The Pandemic Birthday
The day is done. Our just-turned-four-year-old is asleep upstairs clutching an overstuffed, poorly-sewn orange woolen cat, a gift chosen by her sister from Etsy’s “handmade” and “under $20” filters. I stuff my Poison Ivy wig and my green velvet leotard, along with my husband’s plated abs (he was the Dark Knight for the day), into the costume chest. Big Sister wears her Cheetah costume (Wonder Woman’s nemesis) to bed. I shake the beach sand from the towels outside and add them to the wash. I pick up scraps of wrapping paper from the rugs. It was a happy day, despite the usual dips and swells that come from sugared up children and too much razzle dazzle. So why did I feel so unhappy?
Dad and I round out the day with a gin and lemon fizzy water and an episode of The Ozarks. The death and destruction surrounding an otherwise normal family wrapped up in terrifying dealings with a drug cartel does make me feel better about whatever it is I am worrying about. But when the episode ends and the TV screen is black again, the clock ticking in an otherwise silent house, I wander back to the question I’ve been asking myself all day: What are we even trying to do?
My husband, Mark, likes this poem — excerpted below — by Philip Larken. In our house when the kids are throwing tantrums and making impossible demands, Mark and I knowingly mumble the first four words to each each other, always soliciting a sympathetic nod from whichever parent happens to have more of their shit together in that moment.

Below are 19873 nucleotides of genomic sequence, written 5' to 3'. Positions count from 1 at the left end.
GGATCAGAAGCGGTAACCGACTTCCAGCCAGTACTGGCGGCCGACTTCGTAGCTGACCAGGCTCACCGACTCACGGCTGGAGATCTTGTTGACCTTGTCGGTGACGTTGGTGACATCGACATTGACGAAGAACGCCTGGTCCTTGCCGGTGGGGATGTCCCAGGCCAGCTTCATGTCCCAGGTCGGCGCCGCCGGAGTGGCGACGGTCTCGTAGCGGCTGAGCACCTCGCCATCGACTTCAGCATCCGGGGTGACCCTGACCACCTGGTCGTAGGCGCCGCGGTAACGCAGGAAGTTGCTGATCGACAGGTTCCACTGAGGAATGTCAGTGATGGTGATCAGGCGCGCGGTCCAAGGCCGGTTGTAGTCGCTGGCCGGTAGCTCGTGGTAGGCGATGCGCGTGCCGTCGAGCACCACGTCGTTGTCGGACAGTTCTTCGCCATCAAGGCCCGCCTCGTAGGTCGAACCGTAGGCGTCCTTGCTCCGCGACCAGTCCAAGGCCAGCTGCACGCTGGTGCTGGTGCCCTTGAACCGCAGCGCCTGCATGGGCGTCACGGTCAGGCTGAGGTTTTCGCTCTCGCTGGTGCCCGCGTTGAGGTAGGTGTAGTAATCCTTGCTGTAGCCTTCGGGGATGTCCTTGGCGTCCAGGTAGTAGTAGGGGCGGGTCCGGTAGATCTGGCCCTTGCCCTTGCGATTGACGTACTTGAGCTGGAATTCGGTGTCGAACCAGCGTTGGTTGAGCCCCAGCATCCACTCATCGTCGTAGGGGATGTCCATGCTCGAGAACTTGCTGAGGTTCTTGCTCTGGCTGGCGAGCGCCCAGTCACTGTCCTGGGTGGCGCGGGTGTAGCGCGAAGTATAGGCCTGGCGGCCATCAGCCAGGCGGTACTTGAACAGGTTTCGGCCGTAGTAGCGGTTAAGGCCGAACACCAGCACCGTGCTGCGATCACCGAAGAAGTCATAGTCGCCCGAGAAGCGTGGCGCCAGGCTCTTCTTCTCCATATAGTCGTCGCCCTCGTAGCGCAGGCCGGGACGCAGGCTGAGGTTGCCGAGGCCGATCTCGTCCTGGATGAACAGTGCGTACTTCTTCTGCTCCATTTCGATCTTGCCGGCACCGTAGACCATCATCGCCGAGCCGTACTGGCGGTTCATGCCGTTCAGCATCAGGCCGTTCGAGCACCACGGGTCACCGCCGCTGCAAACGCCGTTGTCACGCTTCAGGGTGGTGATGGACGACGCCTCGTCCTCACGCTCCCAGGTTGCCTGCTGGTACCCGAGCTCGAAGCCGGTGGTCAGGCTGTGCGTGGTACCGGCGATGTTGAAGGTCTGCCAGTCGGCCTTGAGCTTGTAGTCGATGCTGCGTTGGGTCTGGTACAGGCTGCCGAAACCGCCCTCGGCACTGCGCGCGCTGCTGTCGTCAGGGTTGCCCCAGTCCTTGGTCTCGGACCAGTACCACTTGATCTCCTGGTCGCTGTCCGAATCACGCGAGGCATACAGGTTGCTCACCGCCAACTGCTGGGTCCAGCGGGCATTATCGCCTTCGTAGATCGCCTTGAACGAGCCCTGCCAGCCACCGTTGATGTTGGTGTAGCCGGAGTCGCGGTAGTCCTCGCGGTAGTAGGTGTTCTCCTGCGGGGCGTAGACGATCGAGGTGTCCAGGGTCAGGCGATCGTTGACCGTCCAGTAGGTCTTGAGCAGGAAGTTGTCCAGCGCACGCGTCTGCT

They fuck you up, your mum and dad.
They may not mean to, but they do.
They fill you with the faults they had
And add some extra, just for you.
As these refrains echo in my head I revisit a birthday past. Six years ago our oldest daughter was celebrating her first birthday sat in her highchair in front of a cake she was meant to smash (in that modern tradition of smashing one’s first birthday cake, called a smash cake for those unfamiliar with the rituals of new parenting). We had gotten her this big, specially-baked layer cake, beautifully decorated with yellow and white fondant roses by an actual professional baker. She was supposed to tear that sucker apart! Instead she looked at me, wild-eyed and unsure.
I remember thinking at the time it was both funny and distressing. Should I help her smash it? How could I? I hit my fist into an open palm to demonstrate, and she took one finger and poked the fondant ever-so-gently. And I realize now that her reservations mirrored my own. She was a foil for what parenting has come to mean to me — this delicate negotiation between instinct and expectation.
I like to think Mark and I have wizened up since those early days of parenting, that at least we know now not to expect things. But each new day brings a different sort of challenge, especially today in a pandemic. We attempt to work from home while the entire family is bound too tight into the same space by the same walls. Did you see that guy who meticulously catalogued his interruptions while trying to work from home with his kids? They interrupted him 45 times over a three-hour period. 45 times. How can you even?
Lots has been written about the hopelessness of the situation, of course. But it’s no use going there if you are trying to survive the day-to-day. Instead we crank the handle, like we always have, just to keep everything going, but in truth we are exhausted to our marrow.